Intercropping is defined as the growth of more than one crop simultaneously in the same field during a growing season. The crops may be seeded at the same time (mixed intercropping) or they may be seeded at different times (relay intercropping). Strip intercropping is a production system where different crops are grown in wide strips (usually the width of a seeder) in the same field. Row intercropping is the cultivation of two or more crops simultaneously on the same field with a row arrangement. Aside from maximizing space, weeds, pest and diseases are also reduced.
But before that, make sure that you have a plan. Good Planning is the key in an intercropping set up. Choosing products that have similar maturities, so they can be harvested at the same time is important, as is sourcing the seed and inoculum.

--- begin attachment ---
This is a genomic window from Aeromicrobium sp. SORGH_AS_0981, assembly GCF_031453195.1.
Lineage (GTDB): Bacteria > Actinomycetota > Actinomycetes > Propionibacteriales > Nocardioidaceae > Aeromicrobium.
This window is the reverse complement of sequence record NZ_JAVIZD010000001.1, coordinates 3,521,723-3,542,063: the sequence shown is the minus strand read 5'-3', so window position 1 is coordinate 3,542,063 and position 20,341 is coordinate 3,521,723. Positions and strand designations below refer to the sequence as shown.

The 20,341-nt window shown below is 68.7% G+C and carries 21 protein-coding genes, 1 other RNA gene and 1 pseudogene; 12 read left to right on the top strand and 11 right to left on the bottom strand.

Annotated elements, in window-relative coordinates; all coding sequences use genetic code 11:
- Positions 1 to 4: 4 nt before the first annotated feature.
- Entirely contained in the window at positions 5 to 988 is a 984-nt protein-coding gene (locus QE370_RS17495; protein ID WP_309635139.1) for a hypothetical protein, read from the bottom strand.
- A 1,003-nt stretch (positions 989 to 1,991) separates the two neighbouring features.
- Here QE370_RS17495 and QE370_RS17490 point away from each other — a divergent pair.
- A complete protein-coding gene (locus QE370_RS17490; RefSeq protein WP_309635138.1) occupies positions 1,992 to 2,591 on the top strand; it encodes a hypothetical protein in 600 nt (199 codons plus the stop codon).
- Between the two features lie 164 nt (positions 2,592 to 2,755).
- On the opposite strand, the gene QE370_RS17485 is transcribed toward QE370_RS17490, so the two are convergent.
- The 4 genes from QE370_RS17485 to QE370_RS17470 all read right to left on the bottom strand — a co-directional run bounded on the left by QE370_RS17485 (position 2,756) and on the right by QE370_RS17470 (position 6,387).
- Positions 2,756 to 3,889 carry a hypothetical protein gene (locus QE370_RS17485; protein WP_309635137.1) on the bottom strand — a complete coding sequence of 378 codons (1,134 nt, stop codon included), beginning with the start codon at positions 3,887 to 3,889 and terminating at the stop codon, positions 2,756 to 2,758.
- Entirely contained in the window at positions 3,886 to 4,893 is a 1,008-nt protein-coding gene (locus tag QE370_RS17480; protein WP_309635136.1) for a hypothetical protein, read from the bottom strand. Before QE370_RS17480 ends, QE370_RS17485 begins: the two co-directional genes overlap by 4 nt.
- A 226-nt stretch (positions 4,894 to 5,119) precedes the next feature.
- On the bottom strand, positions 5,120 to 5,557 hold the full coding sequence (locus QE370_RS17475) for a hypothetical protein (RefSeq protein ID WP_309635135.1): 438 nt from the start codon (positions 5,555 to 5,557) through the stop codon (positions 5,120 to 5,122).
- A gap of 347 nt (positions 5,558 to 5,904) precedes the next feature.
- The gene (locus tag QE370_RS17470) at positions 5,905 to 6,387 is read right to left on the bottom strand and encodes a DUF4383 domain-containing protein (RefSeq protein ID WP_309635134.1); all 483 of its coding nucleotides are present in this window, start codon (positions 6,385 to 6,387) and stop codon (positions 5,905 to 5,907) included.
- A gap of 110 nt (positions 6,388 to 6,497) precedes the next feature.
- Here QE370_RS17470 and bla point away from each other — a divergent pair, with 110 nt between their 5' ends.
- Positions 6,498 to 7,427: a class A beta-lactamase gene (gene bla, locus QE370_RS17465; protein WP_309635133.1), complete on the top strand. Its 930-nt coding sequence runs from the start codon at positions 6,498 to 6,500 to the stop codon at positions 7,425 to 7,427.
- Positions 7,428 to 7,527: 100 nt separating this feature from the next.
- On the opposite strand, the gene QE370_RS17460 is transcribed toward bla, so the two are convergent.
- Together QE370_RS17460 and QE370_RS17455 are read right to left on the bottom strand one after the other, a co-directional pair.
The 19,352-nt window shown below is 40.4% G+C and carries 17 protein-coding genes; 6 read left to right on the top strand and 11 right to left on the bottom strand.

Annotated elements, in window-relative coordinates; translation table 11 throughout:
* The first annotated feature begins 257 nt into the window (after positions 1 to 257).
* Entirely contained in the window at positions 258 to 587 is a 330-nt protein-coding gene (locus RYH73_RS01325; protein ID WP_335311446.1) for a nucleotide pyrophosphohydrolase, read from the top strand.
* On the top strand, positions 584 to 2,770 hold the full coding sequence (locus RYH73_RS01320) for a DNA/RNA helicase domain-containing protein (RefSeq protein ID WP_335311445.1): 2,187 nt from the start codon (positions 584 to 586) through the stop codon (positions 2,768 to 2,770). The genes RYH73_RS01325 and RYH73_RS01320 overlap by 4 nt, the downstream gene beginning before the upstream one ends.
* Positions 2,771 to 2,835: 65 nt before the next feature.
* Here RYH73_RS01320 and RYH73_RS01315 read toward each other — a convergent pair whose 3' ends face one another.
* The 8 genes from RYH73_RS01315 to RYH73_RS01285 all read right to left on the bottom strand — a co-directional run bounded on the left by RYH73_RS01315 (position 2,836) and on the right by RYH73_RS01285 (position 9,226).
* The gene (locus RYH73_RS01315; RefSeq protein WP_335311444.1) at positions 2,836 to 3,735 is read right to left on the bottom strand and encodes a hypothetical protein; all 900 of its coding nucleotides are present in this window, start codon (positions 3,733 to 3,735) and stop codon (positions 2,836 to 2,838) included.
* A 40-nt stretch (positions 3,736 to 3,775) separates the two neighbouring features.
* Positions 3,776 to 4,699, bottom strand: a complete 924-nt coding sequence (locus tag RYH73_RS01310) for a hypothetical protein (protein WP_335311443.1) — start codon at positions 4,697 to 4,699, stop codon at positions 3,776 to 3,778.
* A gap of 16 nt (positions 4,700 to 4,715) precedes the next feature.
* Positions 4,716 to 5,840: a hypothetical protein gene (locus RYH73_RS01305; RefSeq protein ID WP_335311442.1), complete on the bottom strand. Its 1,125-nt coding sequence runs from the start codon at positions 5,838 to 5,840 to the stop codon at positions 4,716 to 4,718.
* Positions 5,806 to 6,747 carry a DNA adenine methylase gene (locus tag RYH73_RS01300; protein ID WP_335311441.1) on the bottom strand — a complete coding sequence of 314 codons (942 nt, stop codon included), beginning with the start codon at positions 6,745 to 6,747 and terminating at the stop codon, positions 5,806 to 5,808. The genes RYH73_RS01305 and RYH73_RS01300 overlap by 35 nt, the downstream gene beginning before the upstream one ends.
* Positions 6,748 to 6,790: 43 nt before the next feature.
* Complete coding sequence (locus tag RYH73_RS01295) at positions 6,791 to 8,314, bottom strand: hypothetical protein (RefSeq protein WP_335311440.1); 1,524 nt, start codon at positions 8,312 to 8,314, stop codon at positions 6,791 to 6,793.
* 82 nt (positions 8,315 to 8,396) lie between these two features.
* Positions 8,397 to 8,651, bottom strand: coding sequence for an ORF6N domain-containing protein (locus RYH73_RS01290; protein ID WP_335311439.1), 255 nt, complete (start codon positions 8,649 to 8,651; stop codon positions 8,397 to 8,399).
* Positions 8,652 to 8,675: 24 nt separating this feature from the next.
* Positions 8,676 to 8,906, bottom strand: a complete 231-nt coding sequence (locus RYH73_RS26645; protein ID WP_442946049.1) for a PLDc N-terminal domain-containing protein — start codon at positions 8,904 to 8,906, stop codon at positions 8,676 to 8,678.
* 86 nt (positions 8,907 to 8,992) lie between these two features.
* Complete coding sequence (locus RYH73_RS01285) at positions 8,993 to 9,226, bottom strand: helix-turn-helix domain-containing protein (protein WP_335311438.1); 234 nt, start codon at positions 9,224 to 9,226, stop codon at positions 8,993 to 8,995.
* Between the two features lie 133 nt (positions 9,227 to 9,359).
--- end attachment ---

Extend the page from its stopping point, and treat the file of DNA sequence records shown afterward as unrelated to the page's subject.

Last week, we featured the growth of our vegetables like beans, okra, eggplants and pechay. We need to intercrop the pechay in between the sparsely planted beans and other vegetables.
The images below is an example of vegetable intercropped.
Intercropping pechay in between these eggplants will maximize the land.
Pole beans planted widely apart in the plot and ready for intercropping.
Pechay seedlings ready to be thinned and transplanted
Mr. Gregg Y. Bagtang thinning the pechay seedlings for transplanting.